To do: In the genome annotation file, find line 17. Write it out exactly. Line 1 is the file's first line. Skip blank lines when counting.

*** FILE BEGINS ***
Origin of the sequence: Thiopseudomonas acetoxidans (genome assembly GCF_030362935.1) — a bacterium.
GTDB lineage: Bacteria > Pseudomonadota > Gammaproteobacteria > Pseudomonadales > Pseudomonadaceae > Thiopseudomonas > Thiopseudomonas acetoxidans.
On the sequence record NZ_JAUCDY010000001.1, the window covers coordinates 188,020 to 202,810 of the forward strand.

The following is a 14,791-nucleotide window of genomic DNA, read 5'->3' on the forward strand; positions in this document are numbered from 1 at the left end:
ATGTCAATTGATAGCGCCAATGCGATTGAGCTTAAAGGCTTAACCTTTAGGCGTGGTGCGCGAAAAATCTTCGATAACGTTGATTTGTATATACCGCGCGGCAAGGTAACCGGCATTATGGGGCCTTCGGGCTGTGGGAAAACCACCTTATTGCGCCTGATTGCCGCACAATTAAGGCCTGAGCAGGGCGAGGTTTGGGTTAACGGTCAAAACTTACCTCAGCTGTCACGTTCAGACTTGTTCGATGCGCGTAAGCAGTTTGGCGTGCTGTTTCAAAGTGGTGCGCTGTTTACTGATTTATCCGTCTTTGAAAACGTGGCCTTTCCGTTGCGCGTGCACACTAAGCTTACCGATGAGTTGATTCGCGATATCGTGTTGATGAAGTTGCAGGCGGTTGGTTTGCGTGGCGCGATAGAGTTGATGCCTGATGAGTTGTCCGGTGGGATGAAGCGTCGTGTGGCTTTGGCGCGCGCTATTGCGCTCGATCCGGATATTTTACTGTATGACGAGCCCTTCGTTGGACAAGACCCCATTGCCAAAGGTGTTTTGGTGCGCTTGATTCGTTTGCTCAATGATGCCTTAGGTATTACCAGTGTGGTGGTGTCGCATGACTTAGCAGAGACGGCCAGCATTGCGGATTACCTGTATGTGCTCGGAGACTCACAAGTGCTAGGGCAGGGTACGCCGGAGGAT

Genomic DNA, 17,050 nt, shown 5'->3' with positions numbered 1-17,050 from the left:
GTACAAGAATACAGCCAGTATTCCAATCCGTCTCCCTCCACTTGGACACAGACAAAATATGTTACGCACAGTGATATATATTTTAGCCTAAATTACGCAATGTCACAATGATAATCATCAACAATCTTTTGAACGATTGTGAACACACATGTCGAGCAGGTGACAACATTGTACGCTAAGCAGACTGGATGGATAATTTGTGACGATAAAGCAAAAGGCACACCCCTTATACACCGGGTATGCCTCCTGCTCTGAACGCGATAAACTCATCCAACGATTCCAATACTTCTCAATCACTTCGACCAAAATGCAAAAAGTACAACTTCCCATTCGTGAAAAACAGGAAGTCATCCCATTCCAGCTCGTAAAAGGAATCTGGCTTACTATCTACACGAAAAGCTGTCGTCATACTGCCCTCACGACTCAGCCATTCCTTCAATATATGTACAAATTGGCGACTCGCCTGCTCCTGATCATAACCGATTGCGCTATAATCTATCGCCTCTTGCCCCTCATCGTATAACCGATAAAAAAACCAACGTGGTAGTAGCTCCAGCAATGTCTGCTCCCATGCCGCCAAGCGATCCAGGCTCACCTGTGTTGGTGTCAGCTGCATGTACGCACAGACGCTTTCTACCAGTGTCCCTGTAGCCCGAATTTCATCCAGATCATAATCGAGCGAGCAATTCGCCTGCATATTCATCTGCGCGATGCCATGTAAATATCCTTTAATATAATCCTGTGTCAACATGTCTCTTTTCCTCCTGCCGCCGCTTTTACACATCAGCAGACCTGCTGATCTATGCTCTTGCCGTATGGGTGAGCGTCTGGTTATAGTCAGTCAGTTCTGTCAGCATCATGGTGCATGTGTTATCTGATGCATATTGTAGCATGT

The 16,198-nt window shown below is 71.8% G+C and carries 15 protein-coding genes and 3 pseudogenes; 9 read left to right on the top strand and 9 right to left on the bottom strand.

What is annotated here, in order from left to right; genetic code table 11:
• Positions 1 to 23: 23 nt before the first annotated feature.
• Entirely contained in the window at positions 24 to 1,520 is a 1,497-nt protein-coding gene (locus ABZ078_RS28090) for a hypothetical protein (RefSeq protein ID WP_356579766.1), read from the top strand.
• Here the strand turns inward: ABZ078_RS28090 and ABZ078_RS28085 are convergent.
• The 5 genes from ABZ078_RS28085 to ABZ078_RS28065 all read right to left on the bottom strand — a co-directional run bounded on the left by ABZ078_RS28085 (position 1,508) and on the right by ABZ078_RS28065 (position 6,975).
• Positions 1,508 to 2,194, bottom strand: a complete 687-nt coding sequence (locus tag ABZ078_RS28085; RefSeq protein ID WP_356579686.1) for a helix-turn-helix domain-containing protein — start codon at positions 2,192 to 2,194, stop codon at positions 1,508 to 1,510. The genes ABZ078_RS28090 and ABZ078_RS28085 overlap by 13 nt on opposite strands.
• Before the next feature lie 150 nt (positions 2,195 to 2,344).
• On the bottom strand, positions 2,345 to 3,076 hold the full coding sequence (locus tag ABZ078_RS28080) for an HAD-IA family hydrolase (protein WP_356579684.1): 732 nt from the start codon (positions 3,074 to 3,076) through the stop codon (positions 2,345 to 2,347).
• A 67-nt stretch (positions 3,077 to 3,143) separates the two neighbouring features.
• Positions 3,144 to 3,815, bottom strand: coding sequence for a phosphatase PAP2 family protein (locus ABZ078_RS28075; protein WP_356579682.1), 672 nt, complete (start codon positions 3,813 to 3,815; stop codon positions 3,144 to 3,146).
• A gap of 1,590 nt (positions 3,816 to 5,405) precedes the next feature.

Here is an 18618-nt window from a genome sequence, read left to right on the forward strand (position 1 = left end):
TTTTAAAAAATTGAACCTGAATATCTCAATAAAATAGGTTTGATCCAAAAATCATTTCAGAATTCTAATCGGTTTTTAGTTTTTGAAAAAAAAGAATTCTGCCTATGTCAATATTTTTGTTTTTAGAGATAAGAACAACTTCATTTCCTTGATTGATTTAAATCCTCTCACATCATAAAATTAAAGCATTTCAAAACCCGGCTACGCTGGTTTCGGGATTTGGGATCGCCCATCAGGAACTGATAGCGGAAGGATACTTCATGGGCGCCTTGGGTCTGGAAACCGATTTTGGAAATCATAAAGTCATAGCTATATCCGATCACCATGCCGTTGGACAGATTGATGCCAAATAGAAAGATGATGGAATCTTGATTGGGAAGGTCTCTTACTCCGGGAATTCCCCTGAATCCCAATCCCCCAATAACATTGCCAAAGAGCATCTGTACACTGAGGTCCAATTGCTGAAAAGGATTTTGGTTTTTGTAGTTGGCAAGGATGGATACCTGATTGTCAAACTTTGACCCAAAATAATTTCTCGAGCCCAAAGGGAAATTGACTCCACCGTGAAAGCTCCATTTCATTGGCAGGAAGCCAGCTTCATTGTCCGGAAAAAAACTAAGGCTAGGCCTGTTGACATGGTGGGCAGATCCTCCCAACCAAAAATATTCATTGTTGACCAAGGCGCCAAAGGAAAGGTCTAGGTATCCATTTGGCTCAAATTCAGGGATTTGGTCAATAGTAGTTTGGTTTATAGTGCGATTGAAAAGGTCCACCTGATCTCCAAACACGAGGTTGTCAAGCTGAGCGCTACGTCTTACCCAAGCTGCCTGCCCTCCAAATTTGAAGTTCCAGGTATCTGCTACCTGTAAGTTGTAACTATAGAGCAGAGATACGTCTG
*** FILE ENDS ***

• A 67-nt stretch (positions 3,077 to 3,143) separates the two neighbouring features.